Science Center Objects

High-resolution light detection and ranging (lidar) elevation data were acquired along the north coast of Alaska between 2009 and 2012. The lidar acquisition, from Icy Cape, Alaska to the United States/Canadian border, comprised approximately 11,000 km2. The airborne lidar data were acquired in support of the U.S. Geological Survey Coastal and Marine Geology Program. The purpose of this lidar acquisition was to produce highly detailed and accurate digital elevation data for shoreline change and coastal hazards assessments, and to make the data available to research scientists, natural resource managers, and the general public. 
 

USGS scientists also use high-resolution Alaska elevation data for evaluating landscape patterns and developing methodologies for characterizing and classifying features as they relate to shoreline change. 
 

graphic of Alaska North Slope

A graphic of LiDAR data collections along Alaska's North Slope, collected as part of the work of the Coastal National Elevation Database (CoNED) Applications Project for the U.S. Geological Survey's Earth Resources Observation and Science (EROS) Center near Sioux Falls, SD.

(Public domain.)

Brownlow Point, Alaska Shoreline position

A graphic of historical shoreline positions at Brownlow Point, Alaska, collected as part of the work of the Coastal National Elevation Database (CoNED) Applications Project for the U.S. Geological Survey's Earth Resources Observation and Science (EROS) Center near Sioux Falls, SD.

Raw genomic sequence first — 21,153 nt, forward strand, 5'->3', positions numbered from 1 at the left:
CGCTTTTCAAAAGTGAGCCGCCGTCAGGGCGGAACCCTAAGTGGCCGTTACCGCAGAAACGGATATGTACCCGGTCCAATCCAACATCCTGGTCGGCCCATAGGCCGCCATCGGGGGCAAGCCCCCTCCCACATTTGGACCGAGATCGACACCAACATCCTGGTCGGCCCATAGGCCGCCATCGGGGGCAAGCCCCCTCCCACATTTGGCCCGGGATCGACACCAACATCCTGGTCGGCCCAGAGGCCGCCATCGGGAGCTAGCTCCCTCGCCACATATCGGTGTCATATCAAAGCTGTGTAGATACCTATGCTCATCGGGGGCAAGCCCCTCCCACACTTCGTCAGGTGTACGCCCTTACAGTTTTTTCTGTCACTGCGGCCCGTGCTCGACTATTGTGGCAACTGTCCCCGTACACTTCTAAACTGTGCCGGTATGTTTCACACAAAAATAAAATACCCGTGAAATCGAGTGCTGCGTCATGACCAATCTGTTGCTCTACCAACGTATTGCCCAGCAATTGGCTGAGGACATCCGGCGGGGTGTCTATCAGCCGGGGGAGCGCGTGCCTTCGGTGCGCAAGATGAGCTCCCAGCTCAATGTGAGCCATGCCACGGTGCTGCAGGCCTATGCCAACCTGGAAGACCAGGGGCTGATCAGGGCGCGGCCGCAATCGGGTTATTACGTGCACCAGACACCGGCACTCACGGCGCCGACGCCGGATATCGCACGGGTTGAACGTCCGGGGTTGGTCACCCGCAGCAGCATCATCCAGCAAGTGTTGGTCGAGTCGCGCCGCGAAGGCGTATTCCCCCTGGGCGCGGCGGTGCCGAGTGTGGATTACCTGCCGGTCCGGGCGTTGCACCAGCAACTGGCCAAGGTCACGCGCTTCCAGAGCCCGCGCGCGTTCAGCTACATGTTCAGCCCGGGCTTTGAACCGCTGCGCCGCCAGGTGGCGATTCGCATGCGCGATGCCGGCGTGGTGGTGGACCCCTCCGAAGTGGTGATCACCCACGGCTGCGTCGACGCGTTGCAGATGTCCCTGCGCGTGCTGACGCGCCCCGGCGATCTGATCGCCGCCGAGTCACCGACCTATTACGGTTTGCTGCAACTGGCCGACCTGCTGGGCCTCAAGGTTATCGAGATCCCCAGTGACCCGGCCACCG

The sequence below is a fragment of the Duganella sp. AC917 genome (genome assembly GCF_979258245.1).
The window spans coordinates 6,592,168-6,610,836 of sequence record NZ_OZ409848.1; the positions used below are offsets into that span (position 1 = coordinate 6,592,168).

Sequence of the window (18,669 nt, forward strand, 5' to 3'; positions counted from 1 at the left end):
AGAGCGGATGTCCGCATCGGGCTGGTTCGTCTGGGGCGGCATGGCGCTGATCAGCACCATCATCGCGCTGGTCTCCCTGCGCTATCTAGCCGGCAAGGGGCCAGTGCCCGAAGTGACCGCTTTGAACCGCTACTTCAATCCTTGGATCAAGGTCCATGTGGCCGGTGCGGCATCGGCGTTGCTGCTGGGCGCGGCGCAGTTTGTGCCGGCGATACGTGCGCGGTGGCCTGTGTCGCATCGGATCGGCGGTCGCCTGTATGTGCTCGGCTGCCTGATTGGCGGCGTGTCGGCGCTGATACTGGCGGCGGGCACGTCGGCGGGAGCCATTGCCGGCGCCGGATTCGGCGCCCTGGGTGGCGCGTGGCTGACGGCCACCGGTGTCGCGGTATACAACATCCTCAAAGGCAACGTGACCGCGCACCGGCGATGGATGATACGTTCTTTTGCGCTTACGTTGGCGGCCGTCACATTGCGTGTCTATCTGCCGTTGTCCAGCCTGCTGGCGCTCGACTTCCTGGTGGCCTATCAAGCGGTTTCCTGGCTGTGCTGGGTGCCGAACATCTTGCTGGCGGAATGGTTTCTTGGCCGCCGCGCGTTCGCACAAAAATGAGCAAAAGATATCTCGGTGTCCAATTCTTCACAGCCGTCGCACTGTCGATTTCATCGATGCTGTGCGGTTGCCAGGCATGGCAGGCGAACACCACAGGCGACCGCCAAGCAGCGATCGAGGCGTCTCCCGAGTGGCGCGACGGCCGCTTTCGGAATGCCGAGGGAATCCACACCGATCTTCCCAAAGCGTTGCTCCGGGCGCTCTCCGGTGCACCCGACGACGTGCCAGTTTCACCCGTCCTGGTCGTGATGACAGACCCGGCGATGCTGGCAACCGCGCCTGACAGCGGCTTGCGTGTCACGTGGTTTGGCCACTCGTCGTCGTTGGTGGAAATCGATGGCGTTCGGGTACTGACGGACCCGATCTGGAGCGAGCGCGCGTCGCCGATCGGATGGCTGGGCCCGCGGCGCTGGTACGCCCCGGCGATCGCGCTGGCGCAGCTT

(Public domain.)

USGS scientists also use high-resolution Alaska elevation data for evaluating landscape patterns and developing methodologies for characterizing and classifying features as they relate to shoreline change. USGS image created by Ann Gibbs. 
 

color image of Alaska's Barter Island

High-resolution elevation data were used to make this oblique image of Barter Island, Alaska, created through the Coastal National Elevation Database Applications Project at the U.S. Geological Survey Earth Resources Observation and Science (EROS) Center. 

(Credit: Ann Gibbs, U.S. Geological Survey. Public domain.)

Additional information regarding remote sensing of the Arctic Coast of Alaska using airborne lidar data is available here.

Information regarding elevation datasets in Alaska is available online at http://maps.dggs.alaska.gov/lidar/#-16000000:9338001:4